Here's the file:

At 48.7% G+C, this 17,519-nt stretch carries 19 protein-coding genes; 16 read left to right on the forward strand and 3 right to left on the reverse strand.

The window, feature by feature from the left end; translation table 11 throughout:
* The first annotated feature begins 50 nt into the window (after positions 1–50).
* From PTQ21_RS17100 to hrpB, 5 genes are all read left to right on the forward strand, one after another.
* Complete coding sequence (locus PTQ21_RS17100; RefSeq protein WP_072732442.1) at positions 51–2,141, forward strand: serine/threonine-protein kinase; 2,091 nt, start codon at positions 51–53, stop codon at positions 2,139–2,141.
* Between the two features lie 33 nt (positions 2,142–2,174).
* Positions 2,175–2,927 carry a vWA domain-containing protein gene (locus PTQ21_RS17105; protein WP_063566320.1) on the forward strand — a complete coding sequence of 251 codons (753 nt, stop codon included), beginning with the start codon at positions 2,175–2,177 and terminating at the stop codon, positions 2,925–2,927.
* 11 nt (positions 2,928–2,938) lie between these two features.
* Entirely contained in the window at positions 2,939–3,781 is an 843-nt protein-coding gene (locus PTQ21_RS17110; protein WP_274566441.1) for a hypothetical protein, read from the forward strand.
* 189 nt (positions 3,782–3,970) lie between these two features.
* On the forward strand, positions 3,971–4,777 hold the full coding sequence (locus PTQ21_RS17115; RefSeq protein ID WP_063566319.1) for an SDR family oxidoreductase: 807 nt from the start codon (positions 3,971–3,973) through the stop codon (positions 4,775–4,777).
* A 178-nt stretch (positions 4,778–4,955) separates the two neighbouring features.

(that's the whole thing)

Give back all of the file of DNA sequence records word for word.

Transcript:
At 48.7% G+C, this 17,519-nt stretch carries 19 protein-coding genes; 16 read left to right on the forward strand and 3 right to left on the reverse strand.

The window, feature by feature from the left end; translation table 11 throughout:
* The first annotated feature begins 50 nt into the window (after positions 1–50).
* From PTQ21_RS17100 to hrpB, 5 genes are all read left to right on the forward strand, one after another.
* Complete coding sequence (locus PTQ21_RS17100; RefSeq protein WP_072732442.1) at positions 51–2,141, forward strand: serine/threonine-protein kinase; 2,091 nt, start codon at positions 51–53, stop codon at positions 2,139–2,141.
* Between the two features lie 33 nt (positions 2,142–2,174).
* Positions 2,175–2,927 carry a vWA domain-containing protein gene (locus PTQ21_RS17105; protein WP_063566320.1) on the forward strand — a complete coding sequence of 251 codons (753 nt, stop codon included), beginning with the start codon at positions 2,175–2,177 and terminating at the stop codon, positions 2,925–2,927.
* 11 nt (positions 2,928–2,938) lie between these two features.
* Entirely contained in the window at positions 2,939–3,781 is an 843-nt protein-coding gene (locus PTQ21_RS17110; protein WP_274566441.1) for a hypothetical protein, read from the forward strand.
* 189 nt (positions 3,782–3,970) lie between these two features.
* On the forward strand, positions 3,971–4,777 hold the full coding sequence (locus PTQ21_RS17115; RefSeq protein ID WP_063566319.1) for an SDR family oxidoreductase: 807 nt from the start codon (positions 3,971–3,973) through the stop codon (positions 4,775–4,777).
* A 178-nt stretch (positions 4,778–4,955) separates the two neighbouring features.